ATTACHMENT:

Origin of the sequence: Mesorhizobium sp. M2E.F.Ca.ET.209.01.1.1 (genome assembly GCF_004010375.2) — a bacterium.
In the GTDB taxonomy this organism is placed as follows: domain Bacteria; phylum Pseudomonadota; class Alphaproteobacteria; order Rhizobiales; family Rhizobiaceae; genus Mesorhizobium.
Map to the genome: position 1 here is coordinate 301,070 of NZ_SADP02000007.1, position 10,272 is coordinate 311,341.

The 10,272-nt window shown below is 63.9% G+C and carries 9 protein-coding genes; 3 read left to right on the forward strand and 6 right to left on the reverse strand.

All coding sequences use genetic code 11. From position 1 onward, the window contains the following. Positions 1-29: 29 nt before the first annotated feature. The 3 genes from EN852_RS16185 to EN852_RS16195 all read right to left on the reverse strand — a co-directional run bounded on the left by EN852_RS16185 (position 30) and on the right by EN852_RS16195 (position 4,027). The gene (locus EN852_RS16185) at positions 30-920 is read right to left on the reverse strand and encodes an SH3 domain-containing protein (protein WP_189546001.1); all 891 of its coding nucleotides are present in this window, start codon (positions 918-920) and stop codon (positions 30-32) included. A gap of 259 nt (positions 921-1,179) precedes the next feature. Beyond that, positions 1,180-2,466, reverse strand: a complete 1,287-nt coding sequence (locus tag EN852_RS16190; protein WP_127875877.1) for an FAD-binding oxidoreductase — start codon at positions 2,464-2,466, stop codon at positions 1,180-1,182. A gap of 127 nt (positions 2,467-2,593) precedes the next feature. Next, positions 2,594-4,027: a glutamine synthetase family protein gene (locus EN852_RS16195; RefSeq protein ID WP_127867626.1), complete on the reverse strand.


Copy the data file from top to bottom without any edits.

Origin of the sequence: Mesorhizobium sp. M2E.F.Ca.ET.209.01.1.1 (genome assembly GCF_004010375.2) — a bacterium.
In the GTDB taxonomy this organism is placed as follows: domain Bacteria; phylum Pseudomonadota; class Alphaproteobacteria; order Rhizobiales; family Rhizobiaceae; genus Mesorhizobium.
Map to the genome: position 1 here is coordinate 301,070 of NZ_SADP02000007.1, position 10,272 is coordinate 311,341.

The 10,272-nt window shown below is 63.9% G+C and carries 9 protein-coding genes; 3 read left to right on the forward strand and 6 right to left on the reverse strand.

All coding sequences use genetic code 11. From position 1 onward, the window contains the following. Positions 1-29: 29 nt before the first annotated feature. The 3 genes from EN852_RS16185 to EN852_RS16195 all read right to left on the reverse strand — a co-directional run bounded on the left by EN852_RS16185 (position 30) and on the right by EN852_RS16195 (position 4,027). The gene (locus EN852_RS16185) at positions 30-920 is read right to left on the reverse strand and encodes an SH3 domain-containing protein (protein WP_189546001.1); all 891 of its coding nucleotides are present in this window, start codon (positions 918-920) and stop codon (positions 30-32) included. A gap of 259 nt (positions 921-1,179) precedes the next feature. Beyond that, positions 1,180-2,466, reverse strand: a complete 1,287-nt coding sequence (locus tag EN852_RS16190; protein WP_127875877.1) for an FAD-binding oxidoreductase — start codon at positions 2,464-2,466, stop codon at positions 1,180-1,182. A gap of 127 nt (positions 2,467-2,593) precedes the next feature. Next, positions 2,594-4,027: a glutamine synthetase family protein gene (locus EN852_RS16195; RefSeq protein ID WP_127867626.1), complete on the reverse strand.